Motion Capture Techniques

Written for SEO company Mutelabs

POETRY IN MOTION

- new motion capture techniques

Motion capture technology (or ‘mocap’) took another step forward in 2011 with the launch of the video game, L.A. Noire, a guns, girls, jazz and murder detective game heavily inspired by films such as L.A. Confidential. On release, the game leapt to the top of the UK video game charts but those sales were only partly for the multi-strand story and engaging gameplay. One of the game’s big draws (the biggest according some reviewers) is the characters’ life-like facial animation, previously only dreamed of in the gaming community.

So What Is Mocap?

Put simply, it’s any process by which motion is digitally recorded. Originally used for military applications (of course) and medical imaging, it has since found it’s way into the film and game worlds. One of the most famous uses in the last decade was the character of Gollum in the Lord of the Rings film trilogy. Andy Serkis acted the part wearing a suit bearing special markers or dots on key points of his body. Filmed by several cameras, the movement of  the markers was used by a computer to recreate the movement as a three dimensional animated character: Gollum.

How Has It Progressed?

Still sitting in the cinema, 2007’s Beowulf took things a step further by using motion capture (or ‘performance capture’) to film the whole thing and not just a single character. All of the acting was done on an empty set by people wearing suits and masks covered in capture dots. The result was the most realistic looking animation to date, enhanced by using well-known faces such as John Malkovich, Anthony Hopkins and Ray Winstone (who was transformed into the tall, muscle-bound Nordic hero). But from a live-action point of view, the technique is a compromise, not least because the director chooses his shots after the take by exploring the recorded action in a virtual environment.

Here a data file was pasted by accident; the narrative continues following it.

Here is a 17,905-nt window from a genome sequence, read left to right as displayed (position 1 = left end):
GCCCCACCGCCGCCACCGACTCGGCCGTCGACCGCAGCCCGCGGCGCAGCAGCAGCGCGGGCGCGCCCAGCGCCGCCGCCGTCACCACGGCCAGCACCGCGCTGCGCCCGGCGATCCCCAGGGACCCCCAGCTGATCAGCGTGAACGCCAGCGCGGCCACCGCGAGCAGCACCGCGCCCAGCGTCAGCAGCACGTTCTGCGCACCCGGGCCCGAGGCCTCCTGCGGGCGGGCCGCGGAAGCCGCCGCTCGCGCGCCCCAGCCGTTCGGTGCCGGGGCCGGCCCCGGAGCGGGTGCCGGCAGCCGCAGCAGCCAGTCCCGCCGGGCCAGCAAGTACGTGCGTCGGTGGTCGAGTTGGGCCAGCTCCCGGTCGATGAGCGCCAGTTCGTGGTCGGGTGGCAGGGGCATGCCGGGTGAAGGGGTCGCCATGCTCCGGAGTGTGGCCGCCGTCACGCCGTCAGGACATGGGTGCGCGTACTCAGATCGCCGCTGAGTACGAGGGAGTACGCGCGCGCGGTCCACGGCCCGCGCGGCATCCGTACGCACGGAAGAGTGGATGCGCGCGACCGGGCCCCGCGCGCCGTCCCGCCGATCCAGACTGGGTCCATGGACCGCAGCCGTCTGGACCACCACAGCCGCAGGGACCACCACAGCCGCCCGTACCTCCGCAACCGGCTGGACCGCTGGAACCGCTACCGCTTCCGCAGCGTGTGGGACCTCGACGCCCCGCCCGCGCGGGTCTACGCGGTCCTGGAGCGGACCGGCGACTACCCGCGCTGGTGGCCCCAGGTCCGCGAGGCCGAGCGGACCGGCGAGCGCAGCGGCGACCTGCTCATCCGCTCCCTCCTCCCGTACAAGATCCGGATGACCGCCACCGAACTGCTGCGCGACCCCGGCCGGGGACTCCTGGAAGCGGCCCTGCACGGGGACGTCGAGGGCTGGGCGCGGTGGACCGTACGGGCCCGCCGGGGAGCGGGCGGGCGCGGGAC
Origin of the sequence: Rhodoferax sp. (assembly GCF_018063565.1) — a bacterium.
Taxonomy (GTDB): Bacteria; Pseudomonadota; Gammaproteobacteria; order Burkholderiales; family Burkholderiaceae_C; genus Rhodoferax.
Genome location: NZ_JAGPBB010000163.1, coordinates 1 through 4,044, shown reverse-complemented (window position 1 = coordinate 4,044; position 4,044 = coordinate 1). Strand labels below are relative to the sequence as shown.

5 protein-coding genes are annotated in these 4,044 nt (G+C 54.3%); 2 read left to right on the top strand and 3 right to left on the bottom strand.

In the making of the more recent Avatar, that separation of director and actors was removed. By using goggles while filming, the actors could see a version of the virtual world as they did a scene, allowing them to interact more naturally with the animated environment. As for the director, he could see the whole scene on screen live, as the take unfolded. This allowed a much more interactive and creating-on-the-hoof approach. Everybody was still covered in dots though.

What About Gaming?

Traditionally, the quality of animation in video games has lagged behind films a little. Mainly because a film is a spectacle and a game is an interactive experience. When the characters on screen are controlled in realtime by the a player sat in front a screen wielding a gamepad, there’s a lot more going on processing-wise than just the graphics.

However, with L.A. Noire the games may have taken the technology a step further.

“We’re definitely blurring the lines now. I want this game to be the flashpoint where people start to think of games and film as being on the same level, because I’m confident they already are.” – Brendan McNamara, lead developer

The blurring of the lines is down to the ultra-realistic facial movement of the game’s characters. In fact, as a detective game, some of the player’s progress will depend on deciding who to trust and who not; now, part of that judgment can be based on facial expression – the capture is that good.

So how is it done? It’s down to a new technology called MotionScan from an Australian company, Depth Analysis. They use 32 HD cameras to capture the actor’s head from all angles, 360 degrees and more, which creates a finely-nuanced 3D representation viewable from any angle after a single take. One big difference to what has gone before is the complete absence of dot markers. No more looking like a negative print of a Dalmatian, it’s just an actor sitting in a chair being filmed in close up. For those of us that remember the 80s, this is what Max Headroom was trying to be.

L.A. Noire was the first video game to be featured at New York’s Tribeca Film Festival (remember those blurring lines?) but you don’t have to go to a festival to experience the latest in motion capture technology, you can sit in your gaming chair and play (and be astounded) in the considerable comfort of your own home.

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